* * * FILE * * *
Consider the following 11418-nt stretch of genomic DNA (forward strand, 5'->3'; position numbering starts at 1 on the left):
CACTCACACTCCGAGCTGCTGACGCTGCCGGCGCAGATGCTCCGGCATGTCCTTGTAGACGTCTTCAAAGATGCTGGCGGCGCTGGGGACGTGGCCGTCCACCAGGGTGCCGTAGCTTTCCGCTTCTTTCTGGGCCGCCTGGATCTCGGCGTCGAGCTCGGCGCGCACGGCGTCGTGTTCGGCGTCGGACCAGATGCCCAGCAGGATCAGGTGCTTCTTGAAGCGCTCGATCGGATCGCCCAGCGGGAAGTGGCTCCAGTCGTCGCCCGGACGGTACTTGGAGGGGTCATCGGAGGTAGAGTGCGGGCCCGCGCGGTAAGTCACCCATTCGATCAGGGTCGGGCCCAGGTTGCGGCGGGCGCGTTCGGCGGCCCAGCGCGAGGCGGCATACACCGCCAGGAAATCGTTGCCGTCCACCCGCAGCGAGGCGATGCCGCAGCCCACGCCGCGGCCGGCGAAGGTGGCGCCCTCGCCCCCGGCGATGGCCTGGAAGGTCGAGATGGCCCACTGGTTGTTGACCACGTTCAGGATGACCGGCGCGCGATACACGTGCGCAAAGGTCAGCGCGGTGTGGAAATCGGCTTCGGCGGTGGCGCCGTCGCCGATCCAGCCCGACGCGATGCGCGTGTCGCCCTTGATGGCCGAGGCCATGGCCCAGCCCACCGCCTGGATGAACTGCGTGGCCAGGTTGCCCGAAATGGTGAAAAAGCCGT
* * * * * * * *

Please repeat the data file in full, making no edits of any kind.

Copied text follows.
Consider the following 11418-nt stretch of genomic DNA (forward strand, 5'->3'; position numbering starts at 1 on the left):
CACTCACACTCCGAGCTGCTGACGCTGCCGGCGCAGATGCTCCGGCATGTCCTTGTAGACGTCTTCAAAGATGCTGGCGGCGCTGGGGACGTGGCCGTCCACCAGGGTGCCGTAGCTTTCCGCTTCTTTCTGGGCCGCCTGGATCTCGGCGTCGAGCTCGGCGCGCACGGCGTCGTGTTCGGCGTCGGACCAGATGCCCAGCAGGATCAGGTGCTTCTTGAAGCGCTCGATCGGATCGCCCAGCGGGAAGTGGCTCCAGTCGTCGCCCGGACGGTACTTGGAGGGGTCATCGGAGGTAGAGTGCGGGCCCGCGCGGTAAGTCACCCATTCGATCAGGGTCGGGCCCAGGTTGCGGCGGGCGCGTTCGGCGGCCCAGCGCGAGGCGGCATACACCGCCAGGAAATCGTTGCCGTCCACCCGCAGCGAGGCGATGCCGCAGCCCACGCCGCGGCCGGCGAAGGTGGCGCCCTCGCCCCCGGCGATGGCCTGGAAGGTCGAGATGGCCCACTGGTTGTTGACCACGTTCAGGATGACCGGCGCGCGATACACGTGCGCAAAGGTCAGCGCGGTGTGGAAATCGGCTTCGGCGGTGGCGCCGTCGCCGATCCAGCCCGACGCGATGCGCGTGTCGCCCTTGATGGCCGAGGCCATGGCCCAGCCCACCGCCTGGATGAACTGCGTGGCCAGGTTGCCCGAAATGGTGAAAAAGCCGT